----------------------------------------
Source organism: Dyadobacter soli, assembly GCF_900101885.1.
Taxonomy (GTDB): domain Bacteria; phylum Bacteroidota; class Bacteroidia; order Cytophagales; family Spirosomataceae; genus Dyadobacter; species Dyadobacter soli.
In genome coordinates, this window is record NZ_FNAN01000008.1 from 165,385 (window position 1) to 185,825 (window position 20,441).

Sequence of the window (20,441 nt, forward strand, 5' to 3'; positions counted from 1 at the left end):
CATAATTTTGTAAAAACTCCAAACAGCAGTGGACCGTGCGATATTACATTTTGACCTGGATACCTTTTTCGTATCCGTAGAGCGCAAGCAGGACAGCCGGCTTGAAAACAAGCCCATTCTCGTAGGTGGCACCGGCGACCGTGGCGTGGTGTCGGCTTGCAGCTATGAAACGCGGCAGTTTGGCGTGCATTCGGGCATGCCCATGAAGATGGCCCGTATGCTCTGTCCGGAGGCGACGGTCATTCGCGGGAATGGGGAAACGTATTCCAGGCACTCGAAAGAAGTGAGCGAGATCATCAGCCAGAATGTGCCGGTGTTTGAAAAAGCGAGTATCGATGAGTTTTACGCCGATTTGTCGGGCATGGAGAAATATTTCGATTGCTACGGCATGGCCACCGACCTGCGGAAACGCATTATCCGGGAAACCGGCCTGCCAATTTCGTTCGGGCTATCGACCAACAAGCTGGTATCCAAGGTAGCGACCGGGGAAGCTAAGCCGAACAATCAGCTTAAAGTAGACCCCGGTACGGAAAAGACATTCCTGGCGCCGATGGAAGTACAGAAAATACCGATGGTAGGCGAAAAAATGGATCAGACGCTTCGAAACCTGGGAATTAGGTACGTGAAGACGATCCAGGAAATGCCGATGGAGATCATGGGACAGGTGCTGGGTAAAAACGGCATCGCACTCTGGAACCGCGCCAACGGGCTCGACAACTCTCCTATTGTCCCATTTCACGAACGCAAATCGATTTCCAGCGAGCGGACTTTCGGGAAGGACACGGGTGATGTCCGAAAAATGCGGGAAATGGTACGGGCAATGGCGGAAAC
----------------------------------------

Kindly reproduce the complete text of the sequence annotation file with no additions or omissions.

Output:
Source organism: Dyadobacter soli, assembly GCF_900101885.1.
Taxonomy (GTDB): domain Bacteria; phylum Bacteroidota; class Bacteroidia; order Cytophagales; family Spirosomataceae; genus Dyadobacter; species Dyadobacter soli.
In genome coordinates, this window is record NZ_FNAN01000008.1 from 165,385 (window position 1) to 185,825 (window position 20,441).

Sequence of the window (20,441 nt, forward strand, 5' to 3'; positions counted from 1 at the left end):
CATAATTTTGTAAAAACTCCAAACAGCAGTGGACCGTGCGATATTACATTTTGACCTGGATACCTTTTTCGTATCCGTAGAGCGCAAGCAGGACAGCCGGCTTGAAAACAAGCCCATTCTCGTAGGTGGCACCGGCGACCGTGGCGTGGTGTCGGCTTGCAGCTATGAAACGCGGCAGTTTGGCGTGCATTCGGGCATGCCCATGAAGATGGCCCGTATGCTCTGTCCGGAGGCGACGGTCATTCGCGGGAATGGGGAAACGTATTCCAGGCACTCGAAAGAAGTGAGCGAGATCATCAGCCAGAATGTGCCGGTGTTTGAAAAAGCGAGTATCGATGAGTTTTACGCCGATTTGTCGGGCATGGAGAAATATTTCGATTGCTACGGCATGGCCACCGACCTGCGGAAACGCATTATCCGGGAAACCGGCCTGCCAATTTCGTTCGGGCTATCGACCAACAAGCTGGTATCCAAGGTAGCGACCGGGGAAGCTAAGCCGAACAATCAGCTTAAAGTAGACCCCGGTACGGAAAAGACATTCCTGGCGCCGATGGAAGTACAGAAAATACCGATGGTAGGCGAAAAAATGGATCAGACGCTTCGAAACCTGGGAATTAGGTACGTGAAGACGATCCAGGAAATGCCGATGGAGATCATGGGACAGGTGCTGGGTAAAAACGGCATCGCACTCTGGAACCGCGCCAACGGGCTCGACAACTCTCCTATTGTCCCATTTCACGAACGCAAATCGATTTCCAGCGAGCGGACTTTCGGGAAGGACACGGGTGATGTCCGAAAAATGCGGGAAATGGTACGGGCAATGGCGGAAAC